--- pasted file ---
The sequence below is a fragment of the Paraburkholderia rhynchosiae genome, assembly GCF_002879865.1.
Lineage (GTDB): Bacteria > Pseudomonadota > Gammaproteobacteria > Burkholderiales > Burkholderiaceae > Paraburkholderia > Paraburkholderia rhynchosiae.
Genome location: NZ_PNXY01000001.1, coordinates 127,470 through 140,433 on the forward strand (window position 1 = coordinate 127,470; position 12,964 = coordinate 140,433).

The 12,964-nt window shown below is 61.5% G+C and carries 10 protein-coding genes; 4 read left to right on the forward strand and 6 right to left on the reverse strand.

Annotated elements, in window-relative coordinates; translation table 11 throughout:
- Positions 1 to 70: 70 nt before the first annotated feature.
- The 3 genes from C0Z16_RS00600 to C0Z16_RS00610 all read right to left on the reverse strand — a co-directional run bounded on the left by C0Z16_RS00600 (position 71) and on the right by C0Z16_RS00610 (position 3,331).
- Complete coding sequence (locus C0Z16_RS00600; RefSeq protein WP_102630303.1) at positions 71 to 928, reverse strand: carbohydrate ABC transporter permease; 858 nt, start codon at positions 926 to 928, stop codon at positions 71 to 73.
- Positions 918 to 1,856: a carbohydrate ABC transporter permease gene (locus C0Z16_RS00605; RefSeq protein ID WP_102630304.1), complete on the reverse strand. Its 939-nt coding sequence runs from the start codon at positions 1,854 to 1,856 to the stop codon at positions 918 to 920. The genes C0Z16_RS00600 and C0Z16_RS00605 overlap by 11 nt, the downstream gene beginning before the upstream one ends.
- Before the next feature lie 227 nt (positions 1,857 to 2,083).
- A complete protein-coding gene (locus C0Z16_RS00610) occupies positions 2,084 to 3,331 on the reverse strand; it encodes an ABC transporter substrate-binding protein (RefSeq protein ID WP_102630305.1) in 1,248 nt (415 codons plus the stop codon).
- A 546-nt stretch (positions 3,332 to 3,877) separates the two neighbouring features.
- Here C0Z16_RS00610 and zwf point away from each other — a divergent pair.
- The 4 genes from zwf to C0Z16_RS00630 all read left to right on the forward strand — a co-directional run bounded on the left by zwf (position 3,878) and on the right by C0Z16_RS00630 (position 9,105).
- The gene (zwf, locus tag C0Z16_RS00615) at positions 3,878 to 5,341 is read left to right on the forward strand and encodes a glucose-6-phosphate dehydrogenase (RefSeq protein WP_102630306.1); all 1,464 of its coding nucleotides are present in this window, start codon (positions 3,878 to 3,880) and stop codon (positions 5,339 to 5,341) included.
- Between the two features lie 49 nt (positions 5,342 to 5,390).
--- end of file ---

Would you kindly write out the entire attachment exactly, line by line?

The sequence below is a fragment of the Paraburkholderia rhynchosiae genome, assembly GCF_002879865.1.
Lineage (GTDB): Bacteria > Pseudomonadota > Gammaproteobacteria > Burkholderiales > Burkholderiaceae > Paraburkholderia > Paraburkholderia rhynchosiae.
Genome location: NZ_PNXY01000001.1, coordinates 127,470 through 140,433 on the forward strand (window position 1 = coordinate 127,470; position 12,964 = coordinate 140,433).

The 12,964-nt window shown below is 61.5% G+C and carries 10 protein-coding genes; 4 read left to right on the forward strand and 6 right to left on the reverse strand.

Annotated elements, in window-relative coordinates; translation table 11 throughout:
- Positions 1 to 70: 70 nt before the first annotated feature.
- The 3 genes from C0Z16_RS00600 to C0Z16_RS00610 all read right to left on the reverse strand — a co-directional run bounded on the left by C0Z16_RS00600 (position 71) and on the right by C0Z16_RS00610 (position 3,331).
- Complete coding sequence (locus C0Z16_RS00600; RefSeq protein WP_102630303.1) at positions 71 to 928, reverse strand: carbohydrate ABC transporter permease; 858 nt, start codon at positions 926 to 928, stop codon at positions 71 to 73.
- Positions 918 to 1,856: a carbohydrate ABC transporter permease gene (locus C0Z16_RS00605; RefSeq protein ID WP_102630304.1), complete on the reverse strand. Its 939-nt coding sequence runs from the start codon at positions 1,854 to 1,856 to the stop codon at positions 918 to 920. The genes C0Z16_RS00600 and C0Z16_RS00605 overlap by 11 nt, the downstream gene beginning before the upstream one ends.
- Before the next feature lie 227 nt (positions 1,857 to 2,083).
- A complete protein-coding gene (locus C0Z16_RS00610) occupies positions 2,084 to 3,331 on the reverse strand; it encodes an ABC transporter substrate-binding protein (RefSeq protein ID WP_102630305.1) in 1,248 nt (415 codons plus the stop codon).
- A 546-nt stretch (positions 3,332 to 3,877) separates the two neighbouring features.
- Here C0Z16_RS00610 and zwf point away from each other — a divergent pair.
- The 4 genes from zwf to C0Z16_RS00630 all read left to right on the forward strand — a co-directional run bounded on the left by zwf (position 3,878) and on the right by C0Z16_RS00630 (position 9,105).
- The gene (zwf, locus tag C0Z16_RS00615) at positions 3,878 to 5,341 is read left to right on the forward strand and encodes a glucose-6-phosphate dehydrogenase (RefSeq protein WP_102630306.1); all 1,464 of its coding nucleotides are present in this window, start codon (positions 3,878 to 3,880) and stop codon (positions 5,339 to 5,341) included.
- Between the two features lie 49 nt (positions 5,342 to 5,390).